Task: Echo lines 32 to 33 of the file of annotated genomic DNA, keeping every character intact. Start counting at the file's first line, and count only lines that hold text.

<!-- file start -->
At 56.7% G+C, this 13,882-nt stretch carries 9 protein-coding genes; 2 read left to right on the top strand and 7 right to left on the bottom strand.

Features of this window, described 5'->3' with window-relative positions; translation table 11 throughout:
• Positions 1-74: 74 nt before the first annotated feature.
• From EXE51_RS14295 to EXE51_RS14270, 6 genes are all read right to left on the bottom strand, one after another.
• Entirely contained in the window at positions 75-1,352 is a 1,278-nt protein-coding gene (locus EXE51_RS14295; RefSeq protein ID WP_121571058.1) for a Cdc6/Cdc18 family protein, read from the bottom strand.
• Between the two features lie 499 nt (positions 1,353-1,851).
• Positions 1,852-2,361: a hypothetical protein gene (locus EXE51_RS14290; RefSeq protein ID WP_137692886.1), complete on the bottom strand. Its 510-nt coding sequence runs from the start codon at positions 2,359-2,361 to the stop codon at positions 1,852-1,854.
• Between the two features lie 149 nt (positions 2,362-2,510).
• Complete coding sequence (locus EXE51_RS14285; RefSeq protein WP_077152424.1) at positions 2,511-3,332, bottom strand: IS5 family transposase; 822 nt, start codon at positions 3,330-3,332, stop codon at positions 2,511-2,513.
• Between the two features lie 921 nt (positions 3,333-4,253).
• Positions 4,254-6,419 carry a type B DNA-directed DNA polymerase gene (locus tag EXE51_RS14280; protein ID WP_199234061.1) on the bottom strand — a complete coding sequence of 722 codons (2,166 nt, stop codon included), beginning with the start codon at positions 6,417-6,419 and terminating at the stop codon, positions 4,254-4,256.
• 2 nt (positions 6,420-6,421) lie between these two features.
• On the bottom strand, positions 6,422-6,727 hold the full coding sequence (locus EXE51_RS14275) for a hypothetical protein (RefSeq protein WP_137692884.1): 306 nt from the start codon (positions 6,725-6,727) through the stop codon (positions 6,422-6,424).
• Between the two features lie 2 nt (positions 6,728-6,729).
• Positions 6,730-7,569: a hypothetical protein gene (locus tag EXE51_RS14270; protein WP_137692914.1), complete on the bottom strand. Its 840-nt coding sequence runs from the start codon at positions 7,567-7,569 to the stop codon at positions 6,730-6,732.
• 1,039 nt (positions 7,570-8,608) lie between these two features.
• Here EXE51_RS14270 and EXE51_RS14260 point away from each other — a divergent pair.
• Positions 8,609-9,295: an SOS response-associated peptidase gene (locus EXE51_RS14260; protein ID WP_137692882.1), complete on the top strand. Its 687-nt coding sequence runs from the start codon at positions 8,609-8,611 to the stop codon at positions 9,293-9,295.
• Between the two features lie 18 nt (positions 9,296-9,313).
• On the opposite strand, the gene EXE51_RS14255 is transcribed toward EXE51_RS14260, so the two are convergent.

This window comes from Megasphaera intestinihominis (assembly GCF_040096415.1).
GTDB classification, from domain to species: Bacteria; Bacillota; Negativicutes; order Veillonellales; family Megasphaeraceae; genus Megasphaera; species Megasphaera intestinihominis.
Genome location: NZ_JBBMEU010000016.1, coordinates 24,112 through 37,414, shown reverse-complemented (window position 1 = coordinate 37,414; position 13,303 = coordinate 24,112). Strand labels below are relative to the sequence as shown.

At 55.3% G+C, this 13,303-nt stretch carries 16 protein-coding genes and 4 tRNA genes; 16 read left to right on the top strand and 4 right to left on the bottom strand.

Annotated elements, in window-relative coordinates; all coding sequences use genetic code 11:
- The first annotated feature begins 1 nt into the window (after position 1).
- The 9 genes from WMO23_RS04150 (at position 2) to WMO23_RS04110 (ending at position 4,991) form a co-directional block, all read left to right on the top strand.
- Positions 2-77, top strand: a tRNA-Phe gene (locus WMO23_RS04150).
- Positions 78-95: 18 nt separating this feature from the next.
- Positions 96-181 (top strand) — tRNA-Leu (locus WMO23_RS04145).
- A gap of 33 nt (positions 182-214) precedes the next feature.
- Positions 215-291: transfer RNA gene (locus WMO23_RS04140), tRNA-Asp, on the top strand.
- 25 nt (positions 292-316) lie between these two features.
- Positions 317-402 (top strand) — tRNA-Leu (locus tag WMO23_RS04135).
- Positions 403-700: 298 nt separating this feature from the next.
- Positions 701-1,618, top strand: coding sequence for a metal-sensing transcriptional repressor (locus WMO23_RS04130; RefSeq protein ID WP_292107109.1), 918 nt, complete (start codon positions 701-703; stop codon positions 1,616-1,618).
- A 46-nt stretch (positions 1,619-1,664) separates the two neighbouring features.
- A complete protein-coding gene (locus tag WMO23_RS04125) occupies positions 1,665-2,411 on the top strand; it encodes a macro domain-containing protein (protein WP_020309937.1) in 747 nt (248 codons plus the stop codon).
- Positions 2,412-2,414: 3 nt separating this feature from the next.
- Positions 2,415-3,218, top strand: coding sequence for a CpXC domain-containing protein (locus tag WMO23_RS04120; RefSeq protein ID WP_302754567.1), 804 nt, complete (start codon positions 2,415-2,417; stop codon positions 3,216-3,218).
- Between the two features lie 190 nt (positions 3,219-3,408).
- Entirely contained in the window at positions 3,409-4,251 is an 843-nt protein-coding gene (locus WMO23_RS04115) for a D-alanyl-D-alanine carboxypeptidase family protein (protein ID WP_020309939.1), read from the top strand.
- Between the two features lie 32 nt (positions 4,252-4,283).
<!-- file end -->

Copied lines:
- Positions 215-291: transfer RNA gene (locus WMO23_RS04140), tRNA-Asp, on the top strand.
- 25 nt (positions 292-316) lie between these two features.